The division is one of the most popular ways to propagate snake plants because it preserves the variegation patterns of the mother plant. If you want your new snake plant’s leaves to have the same thick yellow borders as your old plant, then don’t propagate it with leaf cuttings or rhizomes―divide your plant instead.

Propagating Leaf Cuttings

To take a leaf cutting, grab a sharp knife or a pair of shears and cut a leaf off your plant. You want to cut pretty close to the bottom of the plant.

Now, take that leaf and cut it up into a few different sections. As you’re cutting, make sure that you note which end of each unit is the bottom. The “bottom” of each cutting is the side closest to the roots of the main plant when it was still attached.

If you plant the top sides of the cuttings in soil, they won’t root, so that’s why this step is so important. We like to take a non-toxic sharpie or pen and mark which sides we need to plant so that we don’t get confused.

Leave these cuttings to dry out for a few days. Then, fill a planting tray or pot with succulent soil and plant the cuttings bottom side down in the ground. You should keep them in bright, indirect sunlight and mist them with a spray bottle once a day to keep them moist.

Propagating succulents from leaves isn’t an exact science, and not every leaf will take, but you should see some roots and buds after a few weeks. Once your baby succulent grows larger, you can water it the way you water your mature snake plants.

3 snake plants in modern white planters

Propagating Rhizome Cuttings

Propagating rhizome cuttings is pretty much the same process as propagating leaves. If you’re not familiar with rhizomes, they’re like roots, except they grow horizontally. Plants that have them use them to store nutrients. Rhizomes sometimes sprout up through the soil near your main plant and grow new leaves. They can be cut and used to develop new succulents.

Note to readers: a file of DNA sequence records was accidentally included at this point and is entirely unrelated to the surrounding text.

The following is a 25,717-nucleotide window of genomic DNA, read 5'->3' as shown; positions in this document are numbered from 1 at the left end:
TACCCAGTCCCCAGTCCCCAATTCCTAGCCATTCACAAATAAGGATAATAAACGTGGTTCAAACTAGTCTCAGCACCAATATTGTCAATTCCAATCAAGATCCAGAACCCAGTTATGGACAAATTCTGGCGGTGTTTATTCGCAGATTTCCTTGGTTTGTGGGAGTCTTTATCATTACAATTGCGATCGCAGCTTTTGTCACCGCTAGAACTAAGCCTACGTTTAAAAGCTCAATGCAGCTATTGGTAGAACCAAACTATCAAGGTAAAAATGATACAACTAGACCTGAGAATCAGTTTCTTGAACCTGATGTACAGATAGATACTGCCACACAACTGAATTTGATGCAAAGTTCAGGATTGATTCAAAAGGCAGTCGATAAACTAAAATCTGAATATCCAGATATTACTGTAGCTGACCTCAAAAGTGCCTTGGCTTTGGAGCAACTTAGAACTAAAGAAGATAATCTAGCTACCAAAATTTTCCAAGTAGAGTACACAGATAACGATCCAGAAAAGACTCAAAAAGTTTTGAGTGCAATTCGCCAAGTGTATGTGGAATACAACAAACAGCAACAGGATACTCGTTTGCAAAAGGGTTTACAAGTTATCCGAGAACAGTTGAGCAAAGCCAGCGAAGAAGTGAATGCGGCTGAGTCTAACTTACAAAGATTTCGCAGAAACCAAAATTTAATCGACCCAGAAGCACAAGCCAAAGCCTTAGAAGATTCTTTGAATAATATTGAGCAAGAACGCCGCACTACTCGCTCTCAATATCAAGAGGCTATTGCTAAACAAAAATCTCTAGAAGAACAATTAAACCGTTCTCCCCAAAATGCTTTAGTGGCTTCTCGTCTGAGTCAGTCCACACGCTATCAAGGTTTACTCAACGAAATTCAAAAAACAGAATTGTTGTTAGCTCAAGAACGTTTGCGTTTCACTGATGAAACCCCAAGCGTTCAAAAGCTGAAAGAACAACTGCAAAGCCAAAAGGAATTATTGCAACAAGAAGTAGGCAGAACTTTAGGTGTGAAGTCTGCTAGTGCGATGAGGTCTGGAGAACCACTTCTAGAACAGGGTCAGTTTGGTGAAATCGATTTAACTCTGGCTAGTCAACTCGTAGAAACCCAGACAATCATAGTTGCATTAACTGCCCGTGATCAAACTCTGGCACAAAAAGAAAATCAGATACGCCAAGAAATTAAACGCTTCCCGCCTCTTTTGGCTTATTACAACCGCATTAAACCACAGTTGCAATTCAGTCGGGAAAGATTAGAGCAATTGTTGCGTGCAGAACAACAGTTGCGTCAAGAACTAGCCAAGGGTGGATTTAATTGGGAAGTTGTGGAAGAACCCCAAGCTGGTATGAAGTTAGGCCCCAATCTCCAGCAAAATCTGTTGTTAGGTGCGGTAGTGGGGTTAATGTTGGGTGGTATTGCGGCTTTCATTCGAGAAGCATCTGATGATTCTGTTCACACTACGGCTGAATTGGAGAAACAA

It’s essential to wait until a rhizome sprouts a leaf before cutting it. Once that happens, take a sharp garden knife and cut the rhizome as close to the bottom as you can. Allow the cutting to dry out for a few days, and then plant it in soil, cut side down. Water this cutting the same way you watered the leaves.

Dividing Snake Plants

You can also cut your snake plant in half with a sharp knife to gain a brand new plant. As we mentioned earlier, the division is the best way to ensure that your new plant will have the same variety as your main plant.

Cut your plant and its root structure in half right down the middle. Plant each half in its pot with some succulent soil. Allow these plants to take root for a few days before you water them, and then water them as usual.

You’re probably dying to run to your local garden center and pick up one of these plants. We don’t blame you! Snake plants are beautiful, low-maintenance houseplants that anyone can grow and enjoy regardless of their gardening skill.

We love their gorgeous tall leaves, color variations, and greenish-white flowers. We hope that this guide has helped you figure out how to take care of a snake plant once you get it home from the nursery, whether or not you have a green thumb!

Last update on 2022-05-21 / Amazon

Leave a comment below about what you enjoyed learning about in this article. We’re curious! And if you have a new snake plant after this, let us know the progress of your succulent baby, happy planting!

Enjoyed learning about Snake Plants? If so, you’ll want the ebook about The Right Way to Propagating Succulents Successfully. With this ebook, you’ll find more detailed answers to help your succulent grow even better! With thousands of succulent lovers enjoying our ebooks, you don’t want to miss out on what works the best to grow your succulents.